His new interior was larger and brighter than his old one, where the sun, for one, never entered. In the beginning, on the whole, Palafox seemed satisfied with the change. Here, at least, he had all the spare space and time he needed to run rings around himself, for example, from right to left, or then from left to right, for another. He did sixty in a row and stopped on a dime, inspected his surroundings, continued spinning half-heartedly and stopped again. Everybody down, we’re under attack joked Chancelade, his sense of humor the first thing you loved about Chancelade. Maureen sent her glass waltzing in the direction of the piano and leaned, gently, so as not to frighten it, toward the little creature. She placed a finger on its heart, and shivered, Algernon jumped, Chancelade in full dress uniform drew his regal blade; bravado, another of Chancelade’s charms. In fact, only Palafox remained dignified, or shapeless, since the glass, as it was meant to, struck the instrument. A three-footed chandelier struck a simplistic harmony with the one-legged waltzer and silence returned, and remained. Still, one heard the protestations of the piano stool.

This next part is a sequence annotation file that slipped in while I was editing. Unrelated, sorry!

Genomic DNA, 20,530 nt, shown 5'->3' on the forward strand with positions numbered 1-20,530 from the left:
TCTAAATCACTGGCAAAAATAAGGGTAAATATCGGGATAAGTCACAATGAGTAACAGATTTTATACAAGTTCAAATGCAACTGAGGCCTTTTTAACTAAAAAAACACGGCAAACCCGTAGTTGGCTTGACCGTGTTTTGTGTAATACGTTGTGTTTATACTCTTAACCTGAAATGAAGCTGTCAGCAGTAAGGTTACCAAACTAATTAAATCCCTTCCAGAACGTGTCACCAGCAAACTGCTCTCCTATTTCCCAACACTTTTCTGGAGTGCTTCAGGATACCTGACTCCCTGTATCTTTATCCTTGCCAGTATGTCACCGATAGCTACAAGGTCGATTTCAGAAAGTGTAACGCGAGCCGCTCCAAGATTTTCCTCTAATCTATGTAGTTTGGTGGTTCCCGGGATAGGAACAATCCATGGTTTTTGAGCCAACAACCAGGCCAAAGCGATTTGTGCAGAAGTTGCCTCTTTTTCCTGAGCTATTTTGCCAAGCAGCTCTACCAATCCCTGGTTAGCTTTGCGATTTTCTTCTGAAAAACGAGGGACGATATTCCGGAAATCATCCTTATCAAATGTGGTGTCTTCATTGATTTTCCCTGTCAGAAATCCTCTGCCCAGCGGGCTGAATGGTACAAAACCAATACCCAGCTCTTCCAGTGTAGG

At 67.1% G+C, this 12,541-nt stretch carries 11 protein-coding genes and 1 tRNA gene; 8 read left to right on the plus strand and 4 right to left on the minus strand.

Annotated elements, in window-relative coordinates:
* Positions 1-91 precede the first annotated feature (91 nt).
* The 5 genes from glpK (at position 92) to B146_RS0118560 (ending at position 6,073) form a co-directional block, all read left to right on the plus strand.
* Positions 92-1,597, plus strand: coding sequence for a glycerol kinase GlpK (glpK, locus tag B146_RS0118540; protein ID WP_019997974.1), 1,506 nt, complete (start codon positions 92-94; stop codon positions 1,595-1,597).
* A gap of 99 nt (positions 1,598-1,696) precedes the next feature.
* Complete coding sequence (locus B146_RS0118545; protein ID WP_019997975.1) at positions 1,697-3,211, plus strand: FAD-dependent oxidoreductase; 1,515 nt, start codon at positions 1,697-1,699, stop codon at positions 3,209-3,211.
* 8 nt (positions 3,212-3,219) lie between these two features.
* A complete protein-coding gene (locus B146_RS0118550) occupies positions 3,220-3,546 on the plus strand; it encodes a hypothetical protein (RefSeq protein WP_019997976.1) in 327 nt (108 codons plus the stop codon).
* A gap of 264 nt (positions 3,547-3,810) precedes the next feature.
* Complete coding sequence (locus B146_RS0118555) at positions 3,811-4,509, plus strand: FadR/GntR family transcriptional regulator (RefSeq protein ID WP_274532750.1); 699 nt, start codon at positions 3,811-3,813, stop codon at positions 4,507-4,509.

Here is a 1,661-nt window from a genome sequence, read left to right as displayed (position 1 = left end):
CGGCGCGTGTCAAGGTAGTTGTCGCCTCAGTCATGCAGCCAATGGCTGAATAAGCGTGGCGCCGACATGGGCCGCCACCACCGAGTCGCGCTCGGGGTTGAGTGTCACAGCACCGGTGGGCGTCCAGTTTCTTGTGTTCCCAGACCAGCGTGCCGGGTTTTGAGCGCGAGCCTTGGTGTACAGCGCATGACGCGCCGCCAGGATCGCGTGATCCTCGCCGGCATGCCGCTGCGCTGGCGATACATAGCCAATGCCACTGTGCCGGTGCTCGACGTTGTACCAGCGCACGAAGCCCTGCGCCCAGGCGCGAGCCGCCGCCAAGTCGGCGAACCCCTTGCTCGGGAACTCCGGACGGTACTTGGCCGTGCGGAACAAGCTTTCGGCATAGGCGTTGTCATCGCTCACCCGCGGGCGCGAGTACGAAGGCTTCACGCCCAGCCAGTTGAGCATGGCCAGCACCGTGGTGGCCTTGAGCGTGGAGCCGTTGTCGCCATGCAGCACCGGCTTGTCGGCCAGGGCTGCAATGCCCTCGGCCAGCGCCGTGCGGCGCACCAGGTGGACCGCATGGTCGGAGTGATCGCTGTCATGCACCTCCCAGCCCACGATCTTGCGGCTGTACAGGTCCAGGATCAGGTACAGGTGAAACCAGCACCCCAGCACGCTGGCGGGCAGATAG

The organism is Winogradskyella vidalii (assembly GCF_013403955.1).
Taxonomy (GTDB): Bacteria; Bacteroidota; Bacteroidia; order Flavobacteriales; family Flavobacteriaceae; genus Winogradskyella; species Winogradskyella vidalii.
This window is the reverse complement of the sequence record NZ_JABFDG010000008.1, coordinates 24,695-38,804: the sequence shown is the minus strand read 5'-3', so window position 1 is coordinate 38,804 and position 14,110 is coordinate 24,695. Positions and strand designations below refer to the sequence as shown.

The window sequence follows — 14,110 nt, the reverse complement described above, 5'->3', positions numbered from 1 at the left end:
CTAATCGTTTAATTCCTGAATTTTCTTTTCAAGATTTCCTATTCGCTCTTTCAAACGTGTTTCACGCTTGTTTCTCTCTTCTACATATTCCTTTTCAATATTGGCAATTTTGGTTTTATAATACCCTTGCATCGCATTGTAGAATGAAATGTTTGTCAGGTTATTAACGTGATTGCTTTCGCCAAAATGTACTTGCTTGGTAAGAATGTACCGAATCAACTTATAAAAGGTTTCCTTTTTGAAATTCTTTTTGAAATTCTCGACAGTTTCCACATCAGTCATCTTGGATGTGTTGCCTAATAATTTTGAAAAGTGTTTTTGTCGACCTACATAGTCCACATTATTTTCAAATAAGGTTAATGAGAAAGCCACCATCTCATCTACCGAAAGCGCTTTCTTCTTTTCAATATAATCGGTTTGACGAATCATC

Maureen re-embraced her past, she bent over Palafox, put a finger lightly on its heart and prescribed three drops of water-weakened wine, fresh breadcrumbs and rest. Algernon climbed into the attic. He soon returned with the old wicker cage, or maybe it was rattan, the old rattan cradle, or perhaps wicker, that had been his daughter’s. It was a rectangular cage, rather large, with a trapeze for acrobatics. It had been jointly owned by a white mouse, a hamster and a guinea pig who all showed little inclination for acrobatics and were soon carried off by a mysterious illness, Snowball one day, Fireball the next, Sootball the day after. Zincball, the dwarf rabbit - the next one to move in - became paralyzed three days after arrival, but enjoyed Maureen’s games for at least another month. Then a squirrel christened Fireball in memory of Fireball kept her company for a few weeks, then a canary, Sootball in memory of Sootball, remained alive for a whole year, some mornings more than others, then Snowball in memory of Snowball and Zincball in memory of Zincball, two waxbills, joined them in the tomb, at the edge of the garden, beneath the tree. They persisted, bought more furballs and feathers, tried out horns and scales, in theory more durable, less silky, but more durable - all in vain. Maureen never stopped mourning. The cage went into the attic. They forgot about it. Maureen became quite a young woman. Chancelade met her at the house of President Franc-Nohain, a bosom friend of his late father’s, killed while hunting. That night, the presidential salon was illuminated in honor of the British ambassador’s retirement. But Algernon Buffoon would not return to his country, his daughter had grown up here, he owned a house in the capital and a lovely house on the Atlantic coast, La Gloriette. So you’re the son of this poor Chancelade, I was myself on the hunt, the brambles, the collapse, the gun slipped from his grip, the shot went off by itself, Franc-Nohain will have already told you, we tried everything, there was nothing we could do. Better that I introduce you to my daughter. Chancelade wore a mustache, Maureen pointed out to him he did not have it the next day when he called on the Buffoons. The roses were white, Maureen counted twenty-three, plus one in his boutonnière. They would keep for a week in a Chinese vase, more or less Chinese, in the salon, no more, then they would wilt, and need to be replaced, it was the way of things. Chancelade got into the habit of coming for lunch every Sunday.